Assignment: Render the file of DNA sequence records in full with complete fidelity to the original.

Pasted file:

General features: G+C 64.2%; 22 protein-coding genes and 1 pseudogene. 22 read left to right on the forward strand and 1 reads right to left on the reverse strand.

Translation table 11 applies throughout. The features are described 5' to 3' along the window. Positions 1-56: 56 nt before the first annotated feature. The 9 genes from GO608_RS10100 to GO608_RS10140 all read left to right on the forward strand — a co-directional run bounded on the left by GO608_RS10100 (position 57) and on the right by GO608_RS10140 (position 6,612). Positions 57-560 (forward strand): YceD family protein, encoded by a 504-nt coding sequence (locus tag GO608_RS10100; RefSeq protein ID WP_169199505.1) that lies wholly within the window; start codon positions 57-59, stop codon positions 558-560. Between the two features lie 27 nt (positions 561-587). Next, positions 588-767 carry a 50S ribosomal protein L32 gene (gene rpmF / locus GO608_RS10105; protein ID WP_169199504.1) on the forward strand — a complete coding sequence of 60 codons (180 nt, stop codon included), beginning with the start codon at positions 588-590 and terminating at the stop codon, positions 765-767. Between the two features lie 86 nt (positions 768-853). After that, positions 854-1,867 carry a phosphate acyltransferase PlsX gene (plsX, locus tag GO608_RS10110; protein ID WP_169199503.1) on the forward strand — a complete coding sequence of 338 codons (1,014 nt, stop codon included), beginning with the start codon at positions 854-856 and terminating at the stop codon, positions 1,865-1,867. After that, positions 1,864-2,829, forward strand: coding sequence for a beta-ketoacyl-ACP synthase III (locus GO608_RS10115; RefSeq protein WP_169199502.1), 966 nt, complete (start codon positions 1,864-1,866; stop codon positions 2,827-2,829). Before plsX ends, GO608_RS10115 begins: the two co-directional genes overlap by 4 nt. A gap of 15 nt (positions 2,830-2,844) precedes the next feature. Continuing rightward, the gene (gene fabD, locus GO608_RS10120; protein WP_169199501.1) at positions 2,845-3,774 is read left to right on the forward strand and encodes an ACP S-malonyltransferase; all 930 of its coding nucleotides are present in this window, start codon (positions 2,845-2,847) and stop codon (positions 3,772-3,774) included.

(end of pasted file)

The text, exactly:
General features: G+C 64.2%; 22 protein-coding genes and 1 pseudogene. 22 read left to right on the forward strand and 1 reads right to left on the reverse strand.

Translation table 11 applies throughout. The features are described 5' to 3' along the window. Positions 1-56: 56 nt before the first annotated feature. The 9 genes from GO608_RS10100 to GO608_RS10140 all read left to right on the forward strand — a co-directional run bounded on the left by GO608_RS10100 (position 57) and on the right by GO608_RS10140 (position 6,612). Positions 57-560 (forward strand): YceD family protein, encoded by a 504-nt coding sequence (locus tag GO608_RS10100; RefSeq protein ID WP_169199505.1) that lies wholly within the window; start codon positions 57-59, stop codon positions 558-560. Between the two features lie 27 nt (positions 561-587). Next, positions 588-767 carry a 50S ribosomal protein L32 gene (gene rpmF / locus GO608_RS10105; protein ID WP_169199504.1) on the forward strand — a complete coding sequence of 60 codons (180 nt, stop codon included), beginning with the start codon at positions 588-590 and terminating at the stop codon, positions 765-767. Between the two features lie 86 nt (positions 768-853). After that, positions 854-1,867 carry a phosphate acyltransferase PlsX gene (plsX, locus tag GO608_RS10110; protein ID WP_169199503.1) on the forward strand — a complete coding sequence of 338 codons (1,014 nt, stop codon included), beginning with the start codon at positions 854-856 and terminating at the stop codon, positions 1,865-1,867. After that, positions 1,864-2,829, forward strand: coding sequence for a beta-ketoacyl-ACP synthase III (locus GO608_RS10115; RefSeq protein WP_169199502.1), 966 nt, complete (start codon positions 1,864-1,866; stop codon positions 2,827-2,829). Before plsX ends, GO608_RS10115 begins: the two co-directional genes overlap by 4 nt. A gap of 15 nt (positions 2,830-2,844) precedes the next feature. Continuing rightward, the gene (gene fabD, locus GO608_RS10120; protein WP_169199501.1) at positions 2,845-3,774 is read left to right on the forward strand and encodes an ACP S-malonyltransferase; all 930 of its coding nucleotides are present in this window, start codon (positions 2,845-2,847) and stop codon (positions 3,772-3,774) included.